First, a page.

In my everyday life, I say the Serenity Prayer a lot. Not just because I am a recovering alcoholic (and it is a fundamental tool in my everyday sobriety), but it has lots of application in my research life. And let’s face it: This book has pretty much become my life.
When I first started gathering information on Emmett Wilson, I had a broad idea about who he was and what his life was like.
As I’ve peeled the onion of discovery over the past 18 months, I have learned that that onion has some surprises in those layers, and when I find them, I realize that I must reconsider my understanding of Emmett Wilson.
It is essential not to draw conclusions early on in the research process or really, at any time until you have all the facts before you. The problem is, the facts are scattered to the winds, and I treasure every little thing I find. After 18 months, I feel as if I have most of it, and therefore, I am safe in making observations. Someone will ask me, “Why do I think Emmett did x?” and I feel pretty damn certain that my response will be accurate. I’ve been processing his information for a long time. I feel like I know Emmett.
So, I am a bit discombobulated because I found something new about him. I’m glad to have the new information, don’t get me wrong. The problem is that I feel as if I have Emmett all figured out, and when I find something new, it is as if I don’t.
But you know what? It does confirm what I have learned about Emmett in researching his life: He hid himself from his friends and loved ones until it was to the point where nobody was able to help him.
Hell. Emmett hid himself from himself. He had no coping skills to deal with his issues. And so, of course, nobody was able to get close to Emmett, because that was Emmett’s choice, too.
I cannot change who Emmett was, but I can I accept Emmett for who he was, good, bad, mediocre. As it says in the Serenity Prayer: “Grant me the serenity to accept the things I cannot change…” I see (and am seeing) a lot of things that make me uncomfortable in understanding Emmett. I cannot sit in judgement of the way he chose to live his life, and I don’t want to. I can only strive to understand his life as accurately as I can.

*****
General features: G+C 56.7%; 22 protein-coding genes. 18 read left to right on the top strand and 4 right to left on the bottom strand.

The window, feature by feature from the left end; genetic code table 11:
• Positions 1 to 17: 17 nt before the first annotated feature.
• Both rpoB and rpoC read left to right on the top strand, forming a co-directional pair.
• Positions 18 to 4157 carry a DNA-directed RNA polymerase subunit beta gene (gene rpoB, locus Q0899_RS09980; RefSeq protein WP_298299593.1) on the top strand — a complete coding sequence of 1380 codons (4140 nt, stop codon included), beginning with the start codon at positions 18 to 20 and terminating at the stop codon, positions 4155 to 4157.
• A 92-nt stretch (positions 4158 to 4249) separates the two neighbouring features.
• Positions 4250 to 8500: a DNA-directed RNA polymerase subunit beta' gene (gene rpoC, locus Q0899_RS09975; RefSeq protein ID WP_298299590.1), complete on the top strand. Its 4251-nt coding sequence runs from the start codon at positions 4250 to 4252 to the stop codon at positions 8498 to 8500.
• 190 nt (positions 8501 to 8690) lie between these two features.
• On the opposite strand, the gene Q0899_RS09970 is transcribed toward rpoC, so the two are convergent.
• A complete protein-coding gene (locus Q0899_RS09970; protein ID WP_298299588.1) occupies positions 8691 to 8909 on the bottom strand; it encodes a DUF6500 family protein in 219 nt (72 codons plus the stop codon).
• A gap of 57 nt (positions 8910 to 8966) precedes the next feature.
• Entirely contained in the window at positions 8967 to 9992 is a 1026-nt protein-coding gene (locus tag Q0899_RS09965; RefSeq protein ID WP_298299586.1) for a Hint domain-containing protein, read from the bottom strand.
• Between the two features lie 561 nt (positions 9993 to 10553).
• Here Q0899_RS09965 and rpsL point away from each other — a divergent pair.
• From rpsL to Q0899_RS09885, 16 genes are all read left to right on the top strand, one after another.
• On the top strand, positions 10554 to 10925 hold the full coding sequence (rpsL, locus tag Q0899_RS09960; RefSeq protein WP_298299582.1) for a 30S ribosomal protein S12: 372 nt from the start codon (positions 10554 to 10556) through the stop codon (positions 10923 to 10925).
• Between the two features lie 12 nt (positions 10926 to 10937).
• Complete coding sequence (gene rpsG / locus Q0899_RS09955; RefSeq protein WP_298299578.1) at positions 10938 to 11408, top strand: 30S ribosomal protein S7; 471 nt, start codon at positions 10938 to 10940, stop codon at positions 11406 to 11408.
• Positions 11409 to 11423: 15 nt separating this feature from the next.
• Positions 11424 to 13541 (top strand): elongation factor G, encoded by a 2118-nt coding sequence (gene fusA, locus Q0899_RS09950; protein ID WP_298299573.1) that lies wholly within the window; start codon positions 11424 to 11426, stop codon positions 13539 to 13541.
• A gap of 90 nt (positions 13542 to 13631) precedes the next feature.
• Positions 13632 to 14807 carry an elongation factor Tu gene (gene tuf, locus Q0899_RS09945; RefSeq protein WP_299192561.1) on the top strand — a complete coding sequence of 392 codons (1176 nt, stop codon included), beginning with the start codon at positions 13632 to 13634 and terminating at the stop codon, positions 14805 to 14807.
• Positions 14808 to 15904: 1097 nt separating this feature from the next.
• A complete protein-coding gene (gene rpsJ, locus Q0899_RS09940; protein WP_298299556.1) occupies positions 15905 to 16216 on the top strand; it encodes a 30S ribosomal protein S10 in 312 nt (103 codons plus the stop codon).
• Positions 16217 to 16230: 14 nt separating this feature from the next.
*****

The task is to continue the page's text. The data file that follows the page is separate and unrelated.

The Serenity Prayer continues, “…the courage to change the things I can…”. My role is to understand what it was like for him to live his life, as he struggled with loneliness, manipulation, self-esteem, and addiction, and to tell that whole story, accurately. It is apparent that Emmett’s actions were mostly a means to cope with these issues, which was not apparent to his friends and family, and certainly, not in the media coverage of his life. Emmett hid his issues quite well; he coped as best he could, but his secrets led to his death. As we say in the program, “we are only as sick as our secrets.”
The Serenity Prayer concludes, “…and the wisdom to know the difference.” This is the part where I cannot get angry about the information I find that I don’t like. What I need to change is my attitude about the information coming in. I don’t have to like what I find, but if I am going to honor Emmett with the story of his life, I have to do the right thing, and not sugar coat the truth, even if that truth is ugly in some places.
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